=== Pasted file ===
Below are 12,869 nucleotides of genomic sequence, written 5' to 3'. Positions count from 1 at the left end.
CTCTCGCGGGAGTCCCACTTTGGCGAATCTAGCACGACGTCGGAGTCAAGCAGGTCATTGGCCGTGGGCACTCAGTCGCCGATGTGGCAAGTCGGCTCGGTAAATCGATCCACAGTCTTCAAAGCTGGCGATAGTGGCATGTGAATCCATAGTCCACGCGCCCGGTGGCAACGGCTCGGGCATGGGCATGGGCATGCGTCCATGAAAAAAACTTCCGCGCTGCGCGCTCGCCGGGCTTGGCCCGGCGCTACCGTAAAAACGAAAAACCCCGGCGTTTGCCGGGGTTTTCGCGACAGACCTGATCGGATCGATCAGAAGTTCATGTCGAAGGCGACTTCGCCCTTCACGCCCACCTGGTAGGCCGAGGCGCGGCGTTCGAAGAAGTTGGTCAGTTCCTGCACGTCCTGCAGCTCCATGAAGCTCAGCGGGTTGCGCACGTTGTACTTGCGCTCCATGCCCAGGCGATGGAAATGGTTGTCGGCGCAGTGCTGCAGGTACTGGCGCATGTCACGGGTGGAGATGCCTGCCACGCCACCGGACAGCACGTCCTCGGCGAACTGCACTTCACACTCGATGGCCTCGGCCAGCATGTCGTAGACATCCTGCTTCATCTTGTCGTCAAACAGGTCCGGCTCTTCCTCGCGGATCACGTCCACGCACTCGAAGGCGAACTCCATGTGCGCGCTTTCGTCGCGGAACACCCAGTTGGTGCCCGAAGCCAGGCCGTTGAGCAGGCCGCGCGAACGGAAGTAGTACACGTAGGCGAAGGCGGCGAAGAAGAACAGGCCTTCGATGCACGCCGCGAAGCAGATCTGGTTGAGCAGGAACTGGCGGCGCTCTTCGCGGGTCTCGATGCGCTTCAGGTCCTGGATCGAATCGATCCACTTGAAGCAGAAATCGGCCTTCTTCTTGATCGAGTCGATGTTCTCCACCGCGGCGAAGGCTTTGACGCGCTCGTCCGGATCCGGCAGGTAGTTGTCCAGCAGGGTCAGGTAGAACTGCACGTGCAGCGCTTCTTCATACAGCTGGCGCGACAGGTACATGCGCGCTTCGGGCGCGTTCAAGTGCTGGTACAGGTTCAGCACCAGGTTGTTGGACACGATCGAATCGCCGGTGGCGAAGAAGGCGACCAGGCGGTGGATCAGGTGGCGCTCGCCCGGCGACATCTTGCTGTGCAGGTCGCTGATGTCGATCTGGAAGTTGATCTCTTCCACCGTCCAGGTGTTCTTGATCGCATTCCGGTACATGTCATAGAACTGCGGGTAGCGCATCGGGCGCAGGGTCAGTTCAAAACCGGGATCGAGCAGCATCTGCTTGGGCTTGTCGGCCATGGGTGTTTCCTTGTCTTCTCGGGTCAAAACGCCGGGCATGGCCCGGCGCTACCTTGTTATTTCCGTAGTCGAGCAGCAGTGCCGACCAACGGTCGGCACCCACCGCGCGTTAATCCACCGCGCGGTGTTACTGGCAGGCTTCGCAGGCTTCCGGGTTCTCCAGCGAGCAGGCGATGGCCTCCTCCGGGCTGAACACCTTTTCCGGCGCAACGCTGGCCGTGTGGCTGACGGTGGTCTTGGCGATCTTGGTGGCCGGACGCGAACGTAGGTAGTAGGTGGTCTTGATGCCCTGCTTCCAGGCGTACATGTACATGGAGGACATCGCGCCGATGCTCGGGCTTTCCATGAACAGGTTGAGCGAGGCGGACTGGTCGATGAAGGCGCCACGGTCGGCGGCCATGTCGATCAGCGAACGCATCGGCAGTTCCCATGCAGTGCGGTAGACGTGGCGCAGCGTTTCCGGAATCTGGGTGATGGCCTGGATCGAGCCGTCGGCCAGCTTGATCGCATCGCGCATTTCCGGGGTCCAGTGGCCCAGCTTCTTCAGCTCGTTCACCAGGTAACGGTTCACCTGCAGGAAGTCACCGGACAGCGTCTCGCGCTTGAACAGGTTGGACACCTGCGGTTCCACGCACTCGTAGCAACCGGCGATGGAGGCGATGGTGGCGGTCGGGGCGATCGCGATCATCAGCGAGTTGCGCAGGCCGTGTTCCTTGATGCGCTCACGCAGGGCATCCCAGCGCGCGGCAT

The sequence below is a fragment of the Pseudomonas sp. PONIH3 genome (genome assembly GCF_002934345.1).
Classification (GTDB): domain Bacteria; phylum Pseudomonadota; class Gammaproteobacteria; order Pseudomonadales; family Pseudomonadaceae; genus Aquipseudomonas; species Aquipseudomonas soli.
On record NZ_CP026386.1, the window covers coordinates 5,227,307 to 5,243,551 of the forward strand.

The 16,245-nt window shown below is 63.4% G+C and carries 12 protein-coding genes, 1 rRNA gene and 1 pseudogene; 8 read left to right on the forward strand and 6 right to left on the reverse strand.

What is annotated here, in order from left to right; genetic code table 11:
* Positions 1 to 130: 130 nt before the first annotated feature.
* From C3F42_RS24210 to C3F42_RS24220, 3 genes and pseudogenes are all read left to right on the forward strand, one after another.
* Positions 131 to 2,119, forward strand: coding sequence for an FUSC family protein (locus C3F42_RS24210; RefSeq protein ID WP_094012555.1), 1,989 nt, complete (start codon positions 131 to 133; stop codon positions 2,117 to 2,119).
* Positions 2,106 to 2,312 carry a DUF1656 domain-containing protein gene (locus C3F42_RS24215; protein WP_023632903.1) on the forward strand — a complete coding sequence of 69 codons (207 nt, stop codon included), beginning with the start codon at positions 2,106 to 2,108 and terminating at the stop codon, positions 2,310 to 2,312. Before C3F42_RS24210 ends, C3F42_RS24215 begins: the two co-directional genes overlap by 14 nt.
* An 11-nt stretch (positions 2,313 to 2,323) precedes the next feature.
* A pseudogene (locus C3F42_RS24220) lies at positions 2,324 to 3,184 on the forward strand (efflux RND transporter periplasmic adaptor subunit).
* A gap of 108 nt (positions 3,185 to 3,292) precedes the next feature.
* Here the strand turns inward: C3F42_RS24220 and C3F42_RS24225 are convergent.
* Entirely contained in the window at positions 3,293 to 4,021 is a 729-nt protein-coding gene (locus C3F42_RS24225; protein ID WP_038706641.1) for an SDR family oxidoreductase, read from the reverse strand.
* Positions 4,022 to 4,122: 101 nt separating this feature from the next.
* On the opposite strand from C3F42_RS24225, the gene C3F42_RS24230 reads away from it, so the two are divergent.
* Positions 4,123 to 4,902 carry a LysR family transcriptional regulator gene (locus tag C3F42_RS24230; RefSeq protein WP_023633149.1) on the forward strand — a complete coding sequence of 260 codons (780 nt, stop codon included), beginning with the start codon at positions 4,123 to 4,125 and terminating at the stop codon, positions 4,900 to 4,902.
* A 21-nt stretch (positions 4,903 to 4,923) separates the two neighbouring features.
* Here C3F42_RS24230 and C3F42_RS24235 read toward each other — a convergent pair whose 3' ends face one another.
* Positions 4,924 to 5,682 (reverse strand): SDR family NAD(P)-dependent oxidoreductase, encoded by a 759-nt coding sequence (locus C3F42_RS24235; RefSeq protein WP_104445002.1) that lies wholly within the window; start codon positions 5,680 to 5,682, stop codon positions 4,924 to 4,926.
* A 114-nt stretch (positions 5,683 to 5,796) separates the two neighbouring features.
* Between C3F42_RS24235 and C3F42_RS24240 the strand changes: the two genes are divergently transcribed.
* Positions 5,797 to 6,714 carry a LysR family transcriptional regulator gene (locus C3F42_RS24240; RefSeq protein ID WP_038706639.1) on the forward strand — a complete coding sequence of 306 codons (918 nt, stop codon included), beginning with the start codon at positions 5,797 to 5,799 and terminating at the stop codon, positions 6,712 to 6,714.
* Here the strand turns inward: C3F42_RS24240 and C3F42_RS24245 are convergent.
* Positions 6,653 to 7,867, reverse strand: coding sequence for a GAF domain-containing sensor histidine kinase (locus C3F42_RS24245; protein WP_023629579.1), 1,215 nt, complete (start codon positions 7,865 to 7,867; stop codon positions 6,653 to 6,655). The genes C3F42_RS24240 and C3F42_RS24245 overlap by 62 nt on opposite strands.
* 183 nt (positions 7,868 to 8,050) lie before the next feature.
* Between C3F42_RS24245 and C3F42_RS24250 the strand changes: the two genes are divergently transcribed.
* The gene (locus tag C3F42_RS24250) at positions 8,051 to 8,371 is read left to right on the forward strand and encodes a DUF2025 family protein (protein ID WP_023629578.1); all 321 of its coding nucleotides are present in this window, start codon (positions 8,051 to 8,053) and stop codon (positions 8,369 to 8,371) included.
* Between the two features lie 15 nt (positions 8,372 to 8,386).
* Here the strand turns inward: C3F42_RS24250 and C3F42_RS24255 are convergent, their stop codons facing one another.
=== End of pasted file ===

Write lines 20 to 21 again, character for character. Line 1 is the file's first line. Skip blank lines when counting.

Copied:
* A 21-nt stretch (positions 4,903 to 4,923) separates the two neighbouring features.
* Here C3F42_RS24230 and C3F42_RS24235 read toward each other — a convergent pair whose 3' ends face one another.